Faith communities give DHS offices an ‘extreme makeover’

Find out why – just in time for the Holidays – dozens of volunteers from six outer East Portland churches completely redecorated the Child Welfare office complex in Powellhurst-Gilbert …

Inside the Oregon Department Human Services (DHS) Child Welfare offices, dozens of volunteers work to spruce up every corner.

Story and photos by David F. Ashton
Most people haven’t even noticed the sprawling Oregon Department Human Services (DHS) Child Welfare East office complex that’s set back in the shopping center at 3618 SE 122nd Avenue and SE Powell Boulevard.

But, every year, hundreds of children whose parents can no longer properly take care of them go through those doors. Inside, workers place these kids with foster parents, counsel birth parents, and arrange for supervised visitations – all with the hope of someday reuniting families.

Holding an adoptive child, Foster Parent and volunteer leader Jillana Goble spends a moment with DHS “Foster Care and Adoption Program East Multnomah Supervisor” Norene Owens, in a “toy sorting room”.

Looking around the lobby, newly painted and redecorated by City Bible Church volunteers, DHS Foster Care and Adoption Program East Multnomah Supervisor Norene Owens remarked, “This feels like Christmas in November!”

Every room – and there are many offices, meeting rooms and other spaces – was at that moment in the process of being repainted, cleaned, and refurbished, Owens told East Portland News.

Working together, DHS “Foster Home Certifier” Thu To, Branch Manager Cheryl Baldomaro-Lucas, “Foster Home Certifier” Emily Hendrix, and foster parent Kelly Brandolf, gather to prepare lunch for the volunteers.

“It started with our foster parents,” Owens explained. “They were coming in, and noticed that things looked a little bit shabby. They told us, ‘Gosh, your rooms should reflect how you feel about the families who come here.’ Those kinds of statements gave us a ‘gut check’, as we looked around our building.”

The project started small, when a pastor’s group took a tour of the facility in late summer, said Foster Parent Jillana Goble, acknowledged for spearheading the effort.

“When volunteers come in and saw the need, they couldn’t forget this space – and that it needed to be beautified. Spaces communicate messages. Believing this to be true, we wondered what messages are being communicated to our families – and our society – if they’re visiting shabby rooms.”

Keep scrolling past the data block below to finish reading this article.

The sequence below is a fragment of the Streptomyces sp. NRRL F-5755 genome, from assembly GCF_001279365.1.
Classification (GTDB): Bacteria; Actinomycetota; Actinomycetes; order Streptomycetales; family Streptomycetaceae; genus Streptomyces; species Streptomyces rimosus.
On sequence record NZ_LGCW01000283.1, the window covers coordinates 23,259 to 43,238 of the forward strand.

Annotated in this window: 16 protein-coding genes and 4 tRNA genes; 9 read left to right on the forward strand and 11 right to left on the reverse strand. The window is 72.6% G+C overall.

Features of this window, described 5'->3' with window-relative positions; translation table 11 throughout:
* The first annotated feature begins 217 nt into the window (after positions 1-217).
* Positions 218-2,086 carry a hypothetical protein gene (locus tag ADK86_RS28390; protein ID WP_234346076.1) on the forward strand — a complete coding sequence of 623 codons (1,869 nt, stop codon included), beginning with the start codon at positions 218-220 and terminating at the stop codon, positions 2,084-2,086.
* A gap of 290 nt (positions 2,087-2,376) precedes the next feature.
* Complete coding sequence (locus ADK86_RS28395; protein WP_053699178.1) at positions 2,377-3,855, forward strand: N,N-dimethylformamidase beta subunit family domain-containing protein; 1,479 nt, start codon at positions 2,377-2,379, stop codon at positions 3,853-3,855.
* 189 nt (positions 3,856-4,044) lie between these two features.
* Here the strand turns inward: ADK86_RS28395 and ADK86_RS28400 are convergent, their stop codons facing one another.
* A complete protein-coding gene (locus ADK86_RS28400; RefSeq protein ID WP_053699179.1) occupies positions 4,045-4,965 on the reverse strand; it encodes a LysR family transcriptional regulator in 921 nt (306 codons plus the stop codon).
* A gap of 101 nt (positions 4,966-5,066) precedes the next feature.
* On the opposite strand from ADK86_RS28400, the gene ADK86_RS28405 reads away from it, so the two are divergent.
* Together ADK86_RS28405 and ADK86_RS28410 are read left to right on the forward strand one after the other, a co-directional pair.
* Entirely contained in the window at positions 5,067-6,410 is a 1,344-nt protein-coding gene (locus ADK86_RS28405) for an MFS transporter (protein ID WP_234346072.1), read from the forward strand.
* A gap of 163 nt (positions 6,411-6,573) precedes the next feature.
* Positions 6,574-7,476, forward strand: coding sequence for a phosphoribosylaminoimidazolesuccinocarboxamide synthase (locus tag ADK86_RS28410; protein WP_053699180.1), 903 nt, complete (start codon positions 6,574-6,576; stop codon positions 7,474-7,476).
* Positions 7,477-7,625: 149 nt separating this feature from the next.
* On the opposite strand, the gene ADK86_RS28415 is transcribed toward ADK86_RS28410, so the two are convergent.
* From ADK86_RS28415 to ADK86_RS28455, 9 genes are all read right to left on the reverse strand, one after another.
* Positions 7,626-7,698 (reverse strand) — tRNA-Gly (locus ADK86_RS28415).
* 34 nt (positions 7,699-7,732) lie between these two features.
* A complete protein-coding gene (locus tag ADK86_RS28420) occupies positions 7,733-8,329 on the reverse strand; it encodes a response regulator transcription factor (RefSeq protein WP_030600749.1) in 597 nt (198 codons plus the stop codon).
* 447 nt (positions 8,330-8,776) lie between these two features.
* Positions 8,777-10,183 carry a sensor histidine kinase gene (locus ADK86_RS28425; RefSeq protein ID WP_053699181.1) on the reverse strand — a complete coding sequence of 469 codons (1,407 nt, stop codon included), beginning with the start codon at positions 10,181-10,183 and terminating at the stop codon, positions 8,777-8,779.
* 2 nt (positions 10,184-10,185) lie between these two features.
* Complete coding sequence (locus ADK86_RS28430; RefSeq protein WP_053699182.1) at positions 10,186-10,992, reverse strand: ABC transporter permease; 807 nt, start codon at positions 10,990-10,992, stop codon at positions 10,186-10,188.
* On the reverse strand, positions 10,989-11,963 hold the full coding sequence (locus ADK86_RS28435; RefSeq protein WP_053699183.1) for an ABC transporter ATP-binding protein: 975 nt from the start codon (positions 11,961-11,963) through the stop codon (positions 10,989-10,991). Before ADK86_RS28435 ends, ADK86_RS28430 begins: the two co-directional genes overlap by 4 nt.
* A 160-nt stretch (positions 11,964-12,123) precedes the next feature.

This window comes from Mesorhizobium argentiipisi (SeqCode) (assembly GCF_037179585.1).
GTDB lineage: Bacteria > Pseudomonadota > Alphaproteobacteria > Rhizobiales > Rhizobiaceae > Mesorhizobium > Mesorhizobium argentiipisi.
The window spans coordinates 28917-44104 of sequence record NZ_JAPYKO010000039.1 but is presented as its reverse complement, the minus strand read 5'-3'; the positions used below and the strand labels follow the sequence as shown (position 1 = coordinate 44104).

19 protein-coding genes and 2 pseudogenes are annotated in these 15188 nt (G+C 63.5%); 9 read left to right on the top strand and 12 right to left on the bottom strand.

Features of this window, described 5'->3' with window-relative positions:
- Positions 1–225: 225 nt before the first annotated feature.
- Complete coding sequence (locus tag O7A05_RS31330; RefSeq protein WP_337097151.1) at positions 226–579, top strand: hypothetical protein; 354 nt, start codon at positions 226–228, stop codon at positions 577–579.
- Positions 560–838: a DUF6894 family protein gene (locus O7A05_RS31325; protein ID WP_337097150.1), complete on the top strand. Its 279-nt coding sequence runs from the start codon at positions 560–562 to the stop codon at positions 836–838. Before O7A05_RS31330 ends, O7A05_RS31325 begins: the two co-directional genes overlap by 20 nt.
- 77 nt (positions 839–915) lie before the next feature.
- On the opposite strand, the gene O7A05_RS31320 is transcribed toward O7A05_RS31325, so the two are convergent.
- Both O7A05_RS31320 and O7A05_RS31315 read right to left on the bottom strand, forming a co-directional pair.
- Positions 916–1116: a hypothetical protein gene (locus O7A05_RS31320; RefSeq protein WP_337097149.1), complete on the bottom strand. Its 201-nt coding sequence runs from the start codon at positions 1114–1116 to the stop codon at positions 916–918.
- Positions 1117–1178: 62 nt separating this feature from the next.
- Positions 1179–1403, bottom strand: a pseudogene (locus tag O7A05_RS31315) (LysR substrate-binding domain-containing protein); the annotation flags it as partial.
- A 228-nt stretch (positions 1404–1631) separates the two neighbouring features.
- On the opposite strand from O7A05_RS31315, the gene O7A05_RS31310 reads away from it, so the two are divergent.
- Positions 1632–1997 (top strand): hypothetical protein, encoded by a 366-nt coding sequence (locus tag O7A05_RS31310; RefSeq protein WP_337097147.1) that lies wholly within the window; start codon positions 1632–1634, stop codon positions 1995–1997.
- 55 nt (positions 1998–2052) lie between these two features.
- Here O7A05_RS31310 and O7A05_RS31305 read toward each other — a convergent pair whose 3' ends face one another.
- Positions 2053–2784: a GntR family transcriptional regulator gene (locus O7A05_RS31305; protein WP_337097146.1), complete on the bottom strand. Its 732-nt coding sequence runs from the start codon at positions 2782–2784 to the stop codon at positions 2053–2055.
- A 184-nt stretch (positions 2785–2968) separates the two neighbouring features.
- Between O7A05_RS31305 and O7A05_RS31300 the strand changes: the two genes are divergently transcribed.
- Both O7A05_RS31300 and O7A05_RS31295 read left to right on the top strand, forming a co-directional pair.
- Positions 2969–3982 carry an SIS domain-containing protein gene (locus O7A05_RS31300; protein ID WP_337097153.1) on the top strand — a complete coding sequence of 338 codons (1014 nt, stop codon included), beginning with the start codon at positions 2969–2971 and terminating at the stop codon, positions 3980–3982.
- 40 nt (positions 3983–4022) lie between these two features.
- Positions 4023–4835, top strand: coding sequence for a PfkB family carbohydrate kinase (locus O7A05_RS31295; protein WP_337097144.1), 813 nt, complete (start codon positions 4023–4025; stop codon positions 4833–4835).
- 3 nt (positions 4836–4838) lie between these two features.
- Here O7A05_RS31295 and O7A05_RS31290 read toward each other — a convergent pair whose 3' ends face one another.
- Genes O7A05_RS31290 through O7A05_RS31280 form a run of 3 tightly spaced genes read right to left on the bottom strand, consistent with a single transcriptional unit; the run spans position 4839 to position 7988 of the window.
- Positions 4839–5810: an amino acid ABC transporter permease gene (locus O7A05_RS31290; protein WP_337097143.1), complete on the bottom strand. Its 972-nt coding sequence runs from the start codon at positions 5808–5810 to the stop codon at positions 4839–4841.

Jason Nolan, a volunteer from the Imago Dei Community, cleans and sanitizes toys.

At first, volunteers helped by cleaning and sanitizing toys in the visitation rooms, where children from foster homes come to visit their mom and dad, Goble said.
“Hundreds of kids a week visit in these rooms. They, and their parents, deserve to be in an environment that reflects how we feel about them; that they are loved, and cared about.”

Ansley Howard of The Gathering, and Imago Dei Community volunteers Mitra Motlagh and Lindsay Bryant paint a visitation room.

As a foster parent, and an adoptive parent, her own children have been in this building’s visitation rooms, Goble told East Portland News.

“Just seeing the need, and as a member of a church community, Imago Dei Community, it just felt that partnering with Child Welfare would be a very tangible way to bring Christ’s love and compassion into these rooms,” Goble added.

“This loving compassion for vulnerable children in our City is what united all of the churches who came forward to spend their time and effort scraping wallpaper, painting, hauling out old furniture, and assembling new furniture.”

Neatness counts” is the motto of Imago Dei Community volunteer Evan Siroky, as he cuts a paint line.

Members of six church communities rolled up their sleeves and pitched in, Goble said, also including those from:

Owens said that their DHS staff undertook redecorating the offices several years ago. But, with an ever-increasing client load, the staff members haven’t had the resources to do a recent update.

But, Goble pointed out, “The Child Welfare staff who work so hard, often have ‘secondary trauma’ from being on the ‘front lines’ of the ugliest family situations.”

With that in mind, their volunteers also painted their break room and installed new furniture. “Now they have nice place where they can gather together for a much-needed break.”

About the outcome of the projects, Owens said, “It’s become a revolutionary and revitalizing partnership among foster parents, our local faith communities, and DHS.”

To say their combined efforts is a “gift” is insufficient, Owens added.

“The morale here has skyrocketed among the staff members, as has that of our clients – from the moment they walk in the newly redecorated lobby!” Owens exclaimed. “These volunteers understand that their gift brings dignity to all the people who walk in the door – both clients and staff.”

Ross Yocum with Imago Dei and Compassion Connect Director Milan Homola assemble furniture during the day-long DHS makeover blitz.

Goble responded, “It has been a total joy coming in here. This is a way to bring in Christ’s love. We come in for no other reason other than to be openhearted – and openhanded. The staff here are delightfully-willing partners.”

Now that the paint has dried, and the furniture has been installed, they’re not walking away, Goble said.

“The beautification is just part of it. We hope that through this, we can create long-term partnerships developing – like people willing to commit and sanitize the toys, organize the Clothing Closet, and do more things to help.”

© 2012 David F. Ashton ~ East Portland News

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